However, feelings in the community began to change toward the Nauvoo Legion when Nauvoo continued to grow as Latter-day Saint converts flocked to the city. Non-Mormon citizens became increasingly concerned about the legion’s expanding numbers, which Governor Thomas Ford called “a military force at their own command.”15

Suspicion and opposition to the Latter-day Saints continued to grow, and in June 1844, Governor Ford ordered the legion to surrender their arms, which they did in accordance with the governor’s demands.16 Conflict continued to intensify, culminating in the assassination of Joseph Smith and his brother Hyrum at Carthage Jail on June 27, 1844.17

In January 1845, the act to incorporate Nauvoo was repealed, meaning that the city, the Nauvoo Legion, and the university were no longer legal entities.18 Despite this action by the state of Illinois, the Nauvoo Legion continued in its efforts to protect their city and its citizens, until Church leaders advised them to surrender and join the Saints in their exodus westward.19 Some years later, as the Saints settled in their new home, the Nauvoo Legion was appointed to serve as the official militia of Utah Territory until it was ultimately disbanded in 1887.20

Although the Nauvoo Legion was short-lived and marked with controversy, the members of the legion served Church members well. Of the legion’s purpose and divine aid in preserving the Saints, Eliza R. Snow penned:

“Should they need re-enforcements, those rights to secure,
“Which our forefathers purchas’d; and Freedom ensure.
“There is still in reserve a strong Cohort above;
“‘Lo! the chariots of Israel and horsemen thereof.’”21

 

Footnotes

[1] See Hamilton Gardner, “The Nauvoo Legion, 1840–1845: A Unique Military Organization,” Journal of the Illinois State Historical Society, vol. 54, no. 2 (Summer 1961), 181.

[2] See Gardner, “The Nauvoo Legion,” 181.

[3] See Nauvoo Legion minute book, 1, in Nauvoo Legion Records, 1841–1845, Church History Library, Salt Lake City; see also “Nauvoo Charter,” josephsmithpapers.org.

[4] See “Minutes, Nauvoo Legion, 4 February 1841,” 1, josephsmithpapers.org.

[5] See Laws Passed by the First General Assembly of the State of Illinois, at Their Second Session, Held at Kaskaskia, 1819 (Kaskaskia, IL: Blackwell and Berry, 1819), 270–96.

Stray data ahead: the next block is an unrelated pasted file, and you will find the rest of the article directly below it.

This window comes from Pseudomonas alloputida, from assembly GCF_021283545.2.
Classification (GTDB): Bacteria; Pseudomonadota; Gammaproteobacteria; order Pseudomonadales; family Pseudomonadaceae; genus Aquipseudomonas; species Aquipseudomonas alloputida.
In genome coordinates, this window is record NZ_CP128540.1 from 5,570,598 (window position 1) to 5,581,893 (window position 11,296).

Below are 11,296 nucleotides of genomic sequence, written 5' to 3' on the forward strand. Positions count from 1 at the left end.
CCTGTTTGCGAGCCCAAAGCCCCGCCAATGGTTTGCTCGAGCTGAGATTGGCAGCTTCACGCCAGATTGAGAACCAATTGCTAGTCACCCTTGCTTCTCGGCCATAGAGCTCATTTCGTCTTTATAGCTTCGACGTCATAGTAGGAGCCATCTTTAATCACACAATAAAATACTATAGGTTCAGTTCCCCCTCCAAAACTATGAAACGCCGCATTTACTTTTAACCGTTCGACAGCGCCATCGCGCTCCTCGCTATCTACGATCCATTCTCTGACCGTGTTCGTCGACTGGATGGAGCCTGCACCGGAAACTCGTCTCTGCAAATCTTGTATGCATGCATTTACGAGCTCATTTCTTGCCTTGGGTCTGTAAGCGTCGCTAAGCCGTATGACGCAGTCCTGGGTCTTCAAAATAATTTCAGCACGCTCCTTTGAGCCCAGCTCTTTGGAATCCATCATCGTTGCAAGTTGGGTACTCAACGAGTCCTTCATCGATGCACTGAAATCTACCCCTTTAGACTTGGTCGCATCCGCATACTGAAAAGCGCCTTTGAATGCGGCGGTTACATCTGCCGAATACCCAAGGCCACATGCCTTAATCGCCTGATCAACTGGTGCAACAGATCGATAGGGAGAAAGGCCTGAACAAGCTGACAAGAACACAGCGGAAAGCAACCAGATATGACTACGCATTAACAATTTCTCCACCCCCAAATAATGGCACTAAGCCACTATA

[6] See Richard E. Bennett, Susan Easton Black, and Donald Q. Cannon, The Nauvoo Legion in Illinois: A History of the Mormon Militia, 1841–1846 (Norman: University of Oklahoma Press, 2010), 264.

[7] See “A Proclamation, to the Saints Scattered Abroad,” Times and Seasons, Jan. 15, 1841, 274; see also Joseph Smith journal, July 4 and Aug. 14, 1842, in “Journal, December 1841–December 1842,” 127, 131, josephsmithpapers.org; Joseph Smith, “History, 1838–1856, volume E-1 [1 July 1843–30 April 1844],” 1798–99, josephsmithpapers.org.

[8] Joseph Smith, “History, 1838–1856, volume E-1 [1 July 1843–30 April 1844],” 1660.

[9] See Bennett, Black, and Cannon, The Nauvoo Legion in Illinois, 97.

[10] See Bennett, Black, and Cannon, The Nauvoo Legion in Illinois, 97.

[11] See Bennett, Black, and Cannon, The Nauvoo Legion in Illinois, 106.

[12] See Bennett, Black, and Cannon, The Nauvoo Legion in Illinois, 182–83.

[13] Bennett, Black, and Cannon, The Nauvoo Legion in Illinois, 141.

[14] Joseph Smith, “History, 1838–1856, volume D-1 [1 August 1842–1 July 1843],” 1547, josephsmithpapers.org; spelling standardized.

[15] Thomas Ford, quoted in Gardner, “The Nauvoo Legion,” 194.

[16] See “Nauvoo Legion,” josephsmithpapers.org.

[17] See Doctrine and Covenants 135.

[18] See “Nauvoo Charter,” josephsmithpapers.org; see also “Nauvoo Legion,” josephsmithpapers.org.

[19] See Bennett, Black, and Cannon, The Nauvoo Legion in Illinois, 269.

[20] See “Utah Military Records: Wars and Conflicts,” Utah Department of Administrative Services, archives.utah.gov/research/guides/military-wars.htm#militia, accessed Jan. 5, 2017.

[21] Eliza R. Snow, “The Nauvoo Legion,” Times and Seasons, June 2, 1841, 467.